To Be King (Feb. 27, 2015)
Opening Reception: 26th February from 6pm, Preview from 4pm with the artist
Talk by James Sey: 28th February 11am (limited space available, please book, free of charge, RSVP to firstname.lastname@example.org)
To be King is informed by the essay ‘Las Meninas’ which Michel Foucault published in 1966 as the first chapter to his book The Order of Things. Foucault in his description of the painting by Velàsquez suggests (amongst other things) that it is through language, the taxonomy of the day, that things are ordered. This order, particular yet tenuous, is dependent on who is in control of the gaze, who is ‘king’.
To be King situates itself as a destabilizing narrative in which the king is ‘dethroned’. Positioning characters and spaces from the periphery in the place from which the dominant gaze originates points to the possibility of a different order of things and highlights the fragility of the established and dominant order.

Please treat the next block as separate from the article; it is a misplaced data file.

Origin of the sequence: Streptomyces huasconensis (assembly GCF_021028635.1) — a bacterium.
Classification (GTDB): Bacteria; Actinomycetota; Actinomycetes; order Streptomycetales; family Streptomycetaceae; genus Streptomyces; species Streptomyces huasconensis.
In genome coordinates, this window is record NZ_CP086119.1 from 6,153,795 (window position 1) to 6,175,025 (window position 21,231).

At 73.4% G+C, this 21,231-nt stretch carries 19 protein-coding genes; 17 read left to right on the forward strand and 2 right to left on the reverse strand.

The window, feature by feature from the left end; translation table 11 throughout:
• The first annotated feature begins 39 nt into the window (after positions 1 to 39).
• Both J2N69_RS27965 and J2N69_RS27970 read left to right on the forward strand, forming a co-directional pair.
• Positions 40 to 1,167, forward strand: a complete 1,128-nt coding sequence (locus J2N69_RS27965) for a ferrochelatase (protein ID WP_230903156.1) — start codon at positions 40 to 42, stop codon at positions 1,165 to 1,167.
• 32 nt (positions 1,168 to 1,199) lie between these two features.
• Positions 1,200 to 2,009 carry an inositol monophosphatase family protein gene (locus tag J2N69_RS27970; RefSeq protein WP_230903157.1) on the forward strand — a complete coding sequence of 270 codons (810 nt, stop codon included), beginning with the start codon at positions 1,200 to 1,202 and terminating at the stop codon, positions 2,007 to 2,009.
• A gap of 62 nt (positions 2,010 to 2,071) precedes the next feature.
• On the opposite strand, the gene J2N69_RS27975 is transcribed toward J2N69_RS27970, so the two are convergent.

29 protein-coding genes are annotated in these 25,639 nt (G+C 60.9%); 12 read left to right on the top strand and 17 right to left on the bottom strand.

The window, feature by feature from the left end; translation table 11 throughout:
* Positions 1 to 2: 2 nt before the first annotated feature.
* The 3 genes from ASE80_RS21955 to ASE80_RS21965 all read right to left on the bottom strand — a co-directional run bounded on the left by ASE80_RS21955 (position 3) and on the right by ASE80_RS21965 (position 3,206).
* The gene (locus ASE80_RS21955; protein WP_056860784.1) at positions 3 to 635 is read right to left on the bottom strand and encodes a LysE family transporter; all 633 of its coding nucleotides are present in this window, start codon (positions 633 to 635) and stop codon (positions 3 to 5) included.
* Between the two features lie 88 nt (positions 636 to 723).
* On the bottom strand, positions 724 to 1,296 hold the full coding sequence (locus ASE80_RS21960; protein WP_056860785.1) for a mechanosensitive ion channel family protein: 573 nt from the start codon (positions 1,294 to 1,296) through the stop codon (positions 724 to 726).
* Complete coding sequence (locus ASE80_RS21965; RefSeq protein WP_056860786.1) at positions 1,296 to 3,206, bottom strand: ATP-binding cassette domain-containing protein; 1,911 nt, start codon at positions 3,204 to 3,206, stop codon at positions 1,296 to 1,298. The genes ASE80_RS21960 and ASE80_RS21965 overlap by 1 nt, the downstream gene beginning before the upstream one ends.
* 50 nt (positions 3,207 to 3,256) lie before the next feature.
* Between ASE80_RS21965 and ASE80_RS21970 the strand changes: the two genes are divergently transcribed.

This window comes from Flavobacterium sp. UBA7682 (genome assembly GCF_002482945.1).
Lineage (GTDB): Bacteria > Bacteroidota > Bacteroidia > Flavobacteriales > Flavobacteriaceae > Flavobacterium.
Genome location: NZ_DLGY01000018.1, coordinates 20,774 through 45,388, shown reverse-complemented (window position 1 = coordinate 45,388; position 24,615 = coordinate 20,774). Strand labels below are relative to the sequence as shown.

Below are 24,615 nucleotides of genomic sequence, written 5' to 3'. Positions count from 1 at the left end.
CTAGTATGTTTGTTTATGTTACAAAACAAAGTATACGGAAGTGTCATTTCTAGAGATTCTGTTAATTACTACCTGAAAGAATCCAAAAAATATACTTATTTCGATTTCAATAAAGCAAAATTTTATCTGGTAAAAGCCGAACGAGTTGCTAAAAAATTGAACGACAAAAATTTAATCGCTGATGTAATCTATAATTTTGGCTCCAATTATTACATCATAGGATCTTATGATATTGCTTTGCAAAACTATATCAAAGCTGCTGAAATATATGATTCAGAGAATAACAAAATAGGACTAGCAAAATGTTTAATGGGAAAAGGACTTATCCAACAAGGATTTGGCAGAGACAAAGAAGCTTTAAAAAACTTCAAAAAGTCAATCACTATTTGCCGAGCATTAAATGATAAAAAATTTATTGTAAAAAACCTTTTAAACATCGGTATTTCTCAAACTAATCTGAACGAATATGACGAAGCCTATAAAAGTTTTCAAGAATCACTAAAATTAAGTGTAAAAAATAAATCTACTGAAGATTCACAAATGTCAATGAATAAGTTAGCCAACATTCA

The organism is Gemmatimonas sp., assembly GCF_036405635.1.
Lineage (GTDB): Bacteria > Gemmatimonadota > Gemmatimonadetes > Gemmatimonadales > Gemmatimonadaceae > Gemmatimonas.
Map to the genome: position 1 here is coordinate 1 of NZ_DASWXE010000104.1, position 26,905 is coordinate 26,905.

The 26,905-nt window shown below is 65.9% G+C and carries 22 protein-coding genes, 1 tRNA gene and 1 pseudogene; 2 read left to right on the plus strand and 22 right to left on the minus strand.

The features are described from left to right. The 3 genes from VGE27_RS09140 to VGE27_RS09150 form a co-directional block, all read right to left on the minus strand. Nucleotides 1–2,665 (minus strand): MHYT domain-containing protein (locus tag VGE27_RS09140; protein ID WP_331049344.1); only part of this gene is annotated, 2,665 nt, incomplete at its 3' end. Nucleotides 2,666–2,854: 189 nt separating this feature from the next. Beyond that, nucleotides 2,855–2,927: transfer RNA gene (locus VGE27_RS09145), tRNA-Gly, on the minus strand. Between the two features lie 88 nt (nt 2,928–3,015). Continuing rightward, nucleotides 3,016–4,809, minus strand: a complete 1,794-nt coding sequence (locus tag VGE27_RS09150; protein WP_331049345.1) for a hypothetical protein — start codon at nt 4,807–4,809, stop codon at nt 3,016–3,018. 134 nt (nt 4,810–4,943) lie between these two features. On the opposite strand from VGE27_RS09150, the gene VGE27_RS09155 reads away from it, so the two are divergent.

The sculptural component, the Black Infanta embodies everything the Spanish King, Philip IV is not. Her pose imitates that of the seventeenth century portrait paintings of royal children. She is placed on an enlarged headrest, an object associated with sleeping, dreaming and the unconscious and holds instead of a sceptre, orb or sword, a stick made of Port Jackson willow.
The Black Infanta’s placement in front of the ‘painting’ places her in the role reserved for the king for whom Las Meninas was originally made and who also stands outside the frame of the painting. Completing the circuit of gazes is the museum guard who role is witness to the viewer looking at the ‘painting’. In addition she functions as an ironic indicator of status, an embodiment of the value placed by the cultural centre on a ‘masterpiece’.